Anti-CD20 What are the Manufacturers Doing?

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Anti-CD20 is a highly popular treatment for MS as the only one approved across the subtypes and so whilst the manufacturers were no doubt rubbing their hands with glee with the sales in 2019…in 2020/2021 along came COVID-19 and anti-CD20 has become the poster child for bad news, COVID-19 wise. It has been reported to make COVID-19 worse and to block the vaccination response. So how do you counter this?

With Data

To their credit the manufacturers of anti-CD20 were quick to respond and have been putting their views and their data into the public domain. As for the disease worsening elements one has to remember the effects are small even if there is a risk and remember Bad News Sells Space. Therefore there is always the possibility of reporting bias. Adverse events are more likely to be reported than someone having a good experience. So it may not be true

Friseel (Sweden ECTRIM 2021) No association between rituximab infusion timing nor cumulative dose and hospitalization for COVID-19: Evidence from the nationwide COMBAT-MS Cohort

As it is open access you can have a read of the CD20 story and OK you have to rememeber rule number one of Pharma club is don’t talk about any problem with your product :-).

Rosetta Pedotti, Erwan Muros-Le Rouzic, Catarina Raposo, Sven Schippling, Nikki Jessop. Understanding the impacts of COVID-19 pandemic in people with multiple sclerosis treated with ocrelizumab MASARDS 2021 in press

The coronavirus disease 2019 (COVID-19) pandemic, caused by the severe acute respiratory syndrome coronavirus 2 (SARS-CoV-2), has led to major challenges in the therapeutic management of patients living with multiple sclerosis (pwMS), particularly regarding the use of disease-modifying therapies. Despite an extraordinary scientific effort to study SARS-CoV-2 in pwMS, the heterogeneity of COVID-19 manifestations, immunological mechanisms induced by the natural infection or the vaccines, and the extent of protection through the vaccines remain major knowledge gaps. Here, we describe the scientific evidence generation plan developed by Roche/Genentech to better understand the impact of the COVID-19 pandemic in pwMS treated with the B-cell depleting monoclonal antibody ocrelizumab.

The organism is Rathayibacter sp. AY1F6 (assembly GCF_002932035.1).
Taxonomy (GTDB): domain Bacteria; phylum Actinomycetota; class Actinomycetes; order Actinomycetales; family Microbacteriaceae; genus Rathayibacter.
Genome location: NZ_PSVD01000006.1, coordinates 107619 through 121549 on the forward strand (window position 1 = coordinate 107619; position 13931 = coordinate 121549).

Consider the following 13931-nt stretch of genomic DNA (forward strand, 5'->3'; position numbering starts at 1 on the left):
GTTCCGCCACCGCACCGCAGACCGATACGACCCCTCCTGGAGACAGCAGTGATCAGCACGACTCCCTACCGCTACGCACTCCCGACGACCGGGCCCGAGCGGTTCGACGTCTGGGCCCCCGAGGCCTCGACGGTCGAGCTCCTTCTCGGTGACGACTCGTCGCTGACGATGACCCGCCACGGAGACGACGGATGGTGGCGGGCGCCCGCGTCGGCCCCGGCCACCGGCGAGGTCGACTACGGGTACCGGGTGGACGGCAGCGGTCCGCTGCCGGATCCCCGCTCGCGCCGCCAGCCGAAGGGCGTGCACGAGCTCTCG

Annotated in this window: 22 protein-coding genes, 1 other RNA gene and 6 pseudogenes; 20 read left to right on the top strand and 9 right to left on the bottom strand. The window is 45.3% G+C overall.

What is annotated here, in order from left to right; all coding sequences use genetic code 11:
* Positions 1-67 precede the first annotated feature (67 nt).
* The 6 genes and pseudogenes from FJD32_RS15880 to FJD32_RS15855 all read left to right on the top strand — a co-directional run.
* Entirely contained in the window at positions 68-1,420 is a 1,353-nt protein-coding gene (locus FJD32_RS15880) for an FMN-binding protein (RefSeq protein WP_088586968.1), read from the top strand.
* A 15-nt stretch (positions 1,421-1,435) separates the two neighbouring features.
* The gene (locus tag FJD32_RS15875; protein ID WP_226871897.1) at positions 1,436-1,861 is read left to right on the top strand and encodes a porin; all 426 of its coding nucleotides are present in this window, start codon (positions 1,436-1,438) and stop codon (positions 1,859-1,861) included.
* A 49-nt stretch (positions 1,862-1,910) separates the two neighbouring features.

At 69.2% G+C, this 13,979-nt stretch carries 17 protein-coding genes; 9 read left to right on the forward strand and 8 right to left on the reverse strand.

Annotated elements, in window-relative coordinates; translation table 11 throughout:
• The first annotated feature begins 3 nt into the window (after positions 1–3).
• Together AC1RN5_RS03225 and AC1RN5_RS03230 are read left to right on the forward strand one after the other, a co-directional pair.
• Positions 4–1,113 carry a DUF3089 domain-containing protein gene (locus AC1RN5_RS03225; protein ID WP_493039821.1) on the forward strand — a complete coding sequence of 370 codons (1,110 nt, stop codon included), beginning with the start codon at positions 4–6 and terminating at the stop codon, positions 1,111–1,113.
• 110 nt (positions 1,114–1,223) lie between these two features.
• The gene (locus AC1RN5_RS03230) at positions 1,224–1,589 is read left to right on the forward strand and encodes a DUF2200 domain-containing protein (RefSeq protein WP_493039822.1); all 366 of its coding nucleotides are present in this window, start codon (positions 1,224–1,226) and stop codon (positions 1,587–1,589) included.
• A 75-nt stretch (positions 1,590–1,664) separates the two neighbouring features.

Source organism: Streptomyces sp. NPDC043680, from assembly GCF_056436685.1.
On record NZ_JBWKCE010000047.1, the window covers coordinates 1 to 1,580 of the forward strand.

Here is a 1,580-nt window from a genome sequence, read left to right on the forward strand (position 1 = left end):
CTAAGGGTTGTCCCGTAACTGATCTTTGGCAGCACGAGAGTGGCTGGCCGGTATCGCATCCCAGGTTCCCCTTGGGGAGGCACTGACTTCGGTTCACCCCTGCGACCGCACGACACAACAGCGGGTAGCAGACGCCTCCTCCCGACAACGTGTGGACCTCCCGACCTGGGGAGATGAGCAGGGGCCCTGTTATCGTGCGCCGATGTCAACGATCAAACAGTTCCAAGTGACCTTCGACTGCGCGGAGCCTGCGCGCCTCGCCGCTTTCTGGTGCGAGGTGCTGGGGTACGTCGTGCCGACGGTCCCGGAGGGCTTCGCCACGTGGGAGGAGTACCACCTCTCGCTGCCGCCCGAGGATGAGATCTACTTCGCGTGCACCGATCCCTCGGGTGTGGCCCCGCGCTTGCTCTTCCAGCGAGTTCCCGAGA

They say

“There is commonly a reporting bias for more significant outcomes, which may result in an overrepresentation of more severe cases. For example, positive PCR in asymptomatic patients is usually not reported as AE and no testing has been mandated in our clinical trials”

“In addition, the correlation between antibody titres and COVID-19 severity is still controversial and the absence of antibodies, the serum titers of which vary over time, appears not to translate into absence of immunity”

“We are collaborating with several academic partners with the common goal of characterizing the immune response against SARS-CoV-2 following infection in pwMS treated with ocrelizumab”

Indeed they say they they have studies ongoing in Germany, Israel, Italy, Switzerland, USA. The USA study has surfaced on MedRxiv and one wonders when the others will appear, maybe ECTRIMS (see below) maybe in JAMA Neurology which does not allow preprinting but changes the manuscript and re draws all the figures and so takes months to surface so not a good choice if you are in a race to get it out there. Maybe the Italian study is part there maybe there are others. This in addition other studies in the pipleline or those that have surfaced.

M Freier (Germany) ECTRIMS 2021 Humoral and cell-based responses following SARS-CoV-2 mRNA vaccination of patients with multiple sclerosis on B-cell depleting therapy.

We will have confirmation in 400 people that there is a T cell response and there is some B cell response in some people depending on which assay and which SARS-COV-2 antigen you test and maybe use the ultra sensisitive assays to say positive…tick. However, there are already studies in hundreds of anti-CD20 vacinees that suggest otherwise.

Sadly I have to say by the time they arrive people will be saying “Who cares we know this already”.

I have been a referee of a paper doing the rounds for about 5-7 months it was new when it was submitted, but it has been refereed (not by me) into boredom, so by the time it arrives, there are about twenty papers saying the same thing but in larger groups in a more definative way so all it is good for is a jigsaw piece in an meta analysis such as the one below. It will hardly a citation classic:-(

As such we have a review of the state of play of what happens with COVID-19 and the answer is not much but you can see the data is strongest with anti-CD20 antibodies and this shows you that it is frequently used.